By Paul Gardner
The latest move by the United States Soccer Federation strikes me as being crass, cheap, tasteless, tacky and thoroughly reprehensible. In addition to which, and in answer to your next question, I don’t like it.
I refer to a breathless press release from the USSF announcing a SPECIAL OFFER. Before the USA vs. Spain game in Boston on June 4, fans will be granted the unbelievable opportunity of attending the practice sessions of the USA and world champions Spain.
So far so good. Then comes the sleazy bit. For this privilege, fans will be asked to fork up $20 or $25. $25 to watch an effing practice session?
No doubt there will be takers, no doubt there are enough misguided souls out there who will swallow the USSF line that this is an act of great magnanimity, when it is in fact a sordid example of naked greed.
I’m not the least bit interested in whether other teams pull this stunt, or how many times it’s been done before, or whether it’s done in other sports. It should not be done, in this country, at this stage of the development of soccer.
If fans, and particularly youth players, want to watch the USA -- theirnational team -- practicing they should be encouraged to attend -- for free. There are already enough money problems at the youth level with the exigencies of the pay-to-play approach ... what on earth is USSF thinking of that it should want to make money out of youth development? And that thought is clearly in the USSF’s thinking -- why else would they be mentioning “groups of 20 or more” (without detailing any special rates for them) ... what groups would those be, if not youth clubs?
One of my more delightful soccer experiences came in 1982, during the World Cup in Spain, when I drove to a ramshackle little stadium outside Barcelona, where Brazil was practicing -- a practice that was open to the public. For free. The place was jammed with several thousand Spanish fans, the atmosphere was one of pure joy and excitement. “Press?” asked a guy wearing some sort of official Brazil badge, “This way.” I found myself on the field, standing on the touchline ... talking at length with the great Vava, who was an assistant coach.
OK, that was 1982. No one bothered much about security in those days. But the gap between that blissful afternoon and this SPECIAL OFFER from the USSF is obscene. There was a time, not that long ago -- wasn’t there? I’m not dreaming this, am I? -- when the USA would have been only too pleased to stage a friendly meet-the-players, photo-op, autograph-signing event.
Now, apparently, the USSF considers itself and its team above that sort of common-touch approach. You want to watch one of Bob Bradley’s training sessions (an experience that I would not personally rate as an all-time high)? OK, cough up. Someone at the USSF -- let us hope it was one of their marketing geniuses, and not a responsible soccer person -- came up with this bright idea, someone had to conceive the notion, “Hey, we can make some money out of this.” And it would be highly interesting to know if the idea was to charge for watching world champion Spain, with the USA piggy-backing on that attraction.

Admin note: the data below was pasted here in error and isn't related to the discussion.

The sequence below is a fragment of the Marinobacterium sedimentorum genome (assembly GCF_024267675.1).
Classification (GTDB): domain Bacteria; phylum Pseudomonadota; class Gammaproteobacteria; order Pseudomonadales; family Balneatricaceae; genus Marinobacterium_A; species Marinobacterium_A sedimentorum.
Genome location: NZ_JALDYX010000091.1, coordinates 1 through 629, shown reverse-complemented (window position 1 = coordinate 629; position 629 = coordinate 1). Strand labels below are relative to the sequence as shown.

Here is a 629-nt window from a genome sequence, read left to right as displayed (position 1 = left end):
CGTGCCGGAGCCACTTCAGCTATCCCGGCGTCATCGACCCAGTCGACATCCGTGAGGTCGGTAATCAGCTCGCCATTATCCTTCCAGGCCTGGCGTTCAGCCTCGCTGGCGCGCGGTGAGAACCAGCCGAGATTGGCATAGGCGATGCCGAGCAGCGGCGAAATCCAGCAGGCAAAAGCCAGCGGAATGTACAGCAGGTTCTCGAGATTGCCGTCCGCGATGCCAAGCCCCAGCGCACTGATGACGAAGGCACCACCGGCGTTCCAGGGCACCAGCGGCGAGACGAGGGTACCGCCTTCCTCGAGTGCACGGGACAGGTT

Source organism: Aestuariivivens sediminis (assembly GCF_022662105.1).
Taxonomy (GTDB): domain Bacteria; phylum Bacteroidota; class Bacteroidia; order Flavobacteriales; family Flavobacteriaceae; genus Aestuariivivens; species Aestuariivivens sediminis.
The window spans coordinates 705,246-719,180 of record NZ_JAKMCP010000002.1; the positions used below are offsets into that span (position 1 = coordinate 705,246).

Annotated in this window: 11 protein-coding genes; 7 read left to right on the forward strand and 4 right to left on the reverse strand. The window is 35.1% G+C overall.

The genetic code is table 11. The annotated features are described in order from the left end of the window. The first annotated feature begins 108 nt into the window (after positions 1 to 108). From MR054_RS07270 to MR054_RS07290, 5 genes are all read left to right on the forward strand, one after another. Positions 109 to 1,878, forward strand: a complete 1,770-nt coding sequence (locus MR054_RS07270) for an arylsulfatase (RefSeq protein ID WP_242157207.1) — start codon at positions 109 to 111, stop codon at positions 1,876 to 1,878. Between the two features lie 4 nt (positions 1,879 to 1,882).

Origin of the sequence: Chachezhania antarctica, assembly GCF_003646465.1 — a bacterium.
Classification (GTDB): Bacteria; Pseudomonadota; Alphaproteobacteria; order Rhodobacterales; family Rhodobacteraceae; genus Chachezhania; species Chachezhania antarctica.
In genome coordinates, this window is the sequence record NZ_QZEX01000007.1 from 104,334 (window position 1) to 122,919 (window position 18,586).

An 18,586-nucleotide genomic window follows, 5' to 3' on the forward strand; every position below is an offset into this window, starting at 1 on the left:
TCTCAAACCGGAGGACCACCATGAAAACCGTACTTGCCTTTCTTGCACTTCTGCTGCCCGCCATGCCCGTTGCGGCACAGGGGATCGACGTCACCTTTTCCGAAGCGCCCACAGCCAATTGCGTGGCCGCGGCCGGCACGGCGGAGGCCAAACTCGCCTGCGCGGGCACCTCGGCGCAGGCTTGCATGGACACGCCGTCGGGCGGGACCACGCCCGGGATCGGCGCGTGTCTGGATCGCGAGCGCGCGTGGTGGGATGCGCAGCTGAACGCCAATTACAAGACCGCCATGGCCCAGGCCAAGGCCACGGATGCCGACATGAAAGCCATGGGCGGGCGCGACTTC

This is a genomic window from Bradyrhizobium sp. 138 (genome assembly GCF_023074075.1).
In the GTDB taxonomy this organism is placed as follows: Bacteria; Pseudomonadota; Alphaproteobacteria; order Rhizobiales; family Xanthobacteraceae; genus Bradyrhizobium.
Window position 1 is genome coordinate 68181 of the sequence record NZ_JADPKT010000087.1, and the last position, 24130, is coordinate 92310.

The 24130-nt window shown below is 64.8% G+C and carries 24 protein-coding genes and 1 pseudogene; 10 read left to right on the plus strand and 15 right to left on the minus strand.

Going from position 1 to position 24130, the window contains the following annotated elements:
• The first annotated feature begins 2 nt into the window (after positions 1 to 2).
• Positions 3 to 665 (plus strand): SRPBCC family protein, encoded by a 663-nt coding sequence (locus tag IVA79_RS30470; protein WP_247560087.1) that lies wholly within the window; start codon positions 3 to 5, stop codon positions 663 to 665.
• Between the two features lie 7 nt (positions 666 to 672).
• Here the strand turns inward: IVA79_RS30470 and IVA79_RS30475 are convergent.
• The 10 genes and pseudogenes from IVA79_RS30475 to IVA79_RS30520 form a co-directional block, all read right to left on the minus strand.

How much money is to be made? Even assuming that a wild stampede of 10,000 fans turned up, at $20 a pop that’s $200,000. Which is peanuts. The USSF is not in need of that money. It seems to feel a little guilty about it by announcing that the “proceeds” of this fan-gouging will be devoted to ... no, not charity, they can’t go that far, but to “support USSF coaching initiatives.”
Again, I’m not interested in exactly what that means, because, whatever it may mean, it is merely an attempt to put an acceptable gloss on a shoddy venture that should never have been even considered in the first place.
One must also wonder where this might lead. How long before we’re invited to spend $500 for a place at a special “meet-the-coach” gala dinner, with proceeds going to another vague USSF cause?
The ultimate responsibility for this blunder, this unsightly blot on the USSF’s escutcheon, lies, of course, with USSF president Sunil Gulati. He should have squashed it as soon as it came to his attention.
The fact that this sordid idea has managed to become obnoxious reality is a stark reminder of the extent to which commercialism -- and not just commercialism itself, but the commercial way of looking at things -- has leeched its way into the very center of our sport.
That may be OK for the pro version of soccer. But the USSF represents something beyond that, it represents the vast number of players, most of them kids, who are precisely notinvolved in the pro game. It is the responsibility of the USSF to think of the sport. To ask themselves first -- Is this good for soccer? Not, as the commercial community will always ask -- How can we make money out of this?
I am told, repeatedly, just how important is the business side of the game these days. Of course, of course. I’d have to be incredibly obtuse not to understand that. Understanding that money matters hardly calls for any great intellectual activity on anyone’s part.
But the quid pro quo, the attempt to make the commercialists accept that the sport, soccer, matters too, and that it matters in ways far deeper and more mysterious than any balance sheet can ever reveal ... that is not so easy. My experience is that most of the commercial group, do notunderstand that at all. There is an awful shallowness to the commercial mind, not surprising when profit dominates the thinking. It’s a mentality that fits nicely into Oscar Wilde’s famous definition of cynics -- Those who know the price of everything but the value of nothing. And it is the value of soccer, and the value of the USSF’s image, that have been traded for a mess of pottage and thus tarnished by this brazen hucksterism.